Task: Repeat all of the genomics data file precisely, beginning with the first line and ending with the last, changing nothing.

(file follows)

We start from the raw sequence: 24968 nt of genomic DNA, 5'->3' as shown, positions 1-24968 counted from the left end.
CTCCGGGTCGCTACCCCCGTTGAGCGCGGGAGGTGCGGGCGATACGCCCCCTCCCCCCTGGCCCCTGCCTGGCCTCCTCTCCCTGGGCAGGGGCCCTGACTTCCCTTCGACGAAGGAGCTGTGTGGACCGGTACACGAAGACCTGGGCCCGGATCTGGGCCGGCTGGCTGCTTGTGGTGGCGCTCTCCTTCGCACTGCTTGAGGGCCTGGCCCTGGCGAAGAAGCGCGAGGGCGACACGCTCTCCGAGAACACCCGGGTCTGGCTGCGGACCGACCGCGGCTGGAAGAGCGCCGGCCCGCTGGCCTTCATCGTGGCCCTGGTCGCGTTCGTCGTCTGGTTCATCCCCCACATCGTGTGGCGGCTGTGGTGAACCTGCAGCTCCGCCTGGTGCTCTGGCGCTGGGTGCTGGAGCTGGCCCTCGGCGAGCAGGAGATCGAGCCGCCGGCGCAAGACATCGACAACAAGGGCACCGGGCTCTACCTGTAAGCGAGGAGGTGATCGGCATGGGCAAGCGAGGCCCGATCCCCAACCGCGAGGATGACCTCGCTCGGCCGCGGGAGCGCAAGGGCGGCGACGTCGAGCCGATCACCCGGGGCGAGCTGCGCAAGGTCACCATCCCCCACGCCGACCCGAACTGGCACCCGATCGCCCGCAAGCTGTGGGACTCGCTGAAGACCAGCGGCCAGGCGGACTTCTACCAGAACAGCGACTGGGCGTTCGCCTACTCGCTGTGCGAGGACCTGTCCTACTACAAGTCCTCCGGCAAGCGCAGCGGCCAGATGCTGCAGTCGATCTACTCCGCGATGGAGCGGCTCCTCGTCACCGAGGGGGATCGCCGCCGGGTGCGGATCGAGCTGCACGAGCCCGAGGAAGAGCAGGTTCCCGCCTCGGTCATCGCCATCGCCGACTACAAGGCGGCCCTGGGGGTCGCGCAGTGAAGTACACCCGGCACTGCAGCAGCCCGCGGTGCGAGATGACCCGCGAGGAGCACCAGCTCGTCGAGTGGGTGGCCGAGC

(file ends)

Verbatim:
We start from the raw sequence: 24968 nt of genomic DNA, 5'->3' as shown, positions 1-24968 counted from the left end.
CTCCGGGTCGCTACCCCCGTTGAGCGCGGGAGGTGCGGGCGATACGCCCCCTCCCCCCTGGCCCCTGCCTGGCCTCCTCTCCCTGGGCAGGGGCCCTGACTTCCCTTCGACGAAGGAGCTGTGTGGACCGGTACACGAAGACCTGGGCCCGGATCTGGGCCGGCTGGCTGCTTGTGGTGGCGCTCTCCTTCGCACTGCTTGAGGGCCTGGCCCTGGCGAAGAAGCGCGAGGGCGACACGCTCTCCGAGAACACCCGGGTCTGGCTGCGGACCGACCGCGGCTGGAAGAGCGCCGGCCCGCTGGCCTTCATCGTGGCCCTGGTCGCGTTCGTCGTCTGGTTCATCCCCCACATCGTGTGGCGGCTGTGGTGAACCTGCAGCTCCGCCTGGTGCTCTGGCGCTGGGTGCTGGAGCTGGCCCTCGGCGAGCAGGAGATCGAGCCGCCGGCGCAAGACATCGACAACAAGGGCACCGGGCTCTACCTGTAAGCGAGGAGGTGATCGGCATGGGCAAGCGAGGCCCGATCCCCAACCGCGAGGATGACCTCGCTCGGCCGCGGGAGCGCAAGGGCGGCGACGTCGAGCCGATCACCCGGGGCGAGCTGCGCAAGGTCACCATCCCCCACGCCGACCCGAACTGGCACCCGATCGCCCGCAAGCTGTGGGACTCGCTGAAGACCAGCGGCCAGGCGGACTTCTACCAGAACAGCGACTGGGCGTTCGCCTACTCGCTGTGCGAGGACCTGTCCTACTACAAGTCCTCCGGCAAGCGCAGCGGCCAGATGCTGCAGTCGATCTACTCCGCGATGGAGCGGCTCCTCGTCACCGAGGGGGATCGCCGCCGGGTGCGGATCGAGCTGCACGAGCCCGAGGAAGAGCAGGTTCCCGCCTCGGTCATCGCCATCGCCGACTACAAGGCGGCCCTGGGGGTCGCGCAGTGAAGTACACCCGGCACTGCAGCAGCCCGCGGTGCGAGATGACCCGCGAGGAGCACCAGCTCGTCGAGTGGGTGGCCGAGC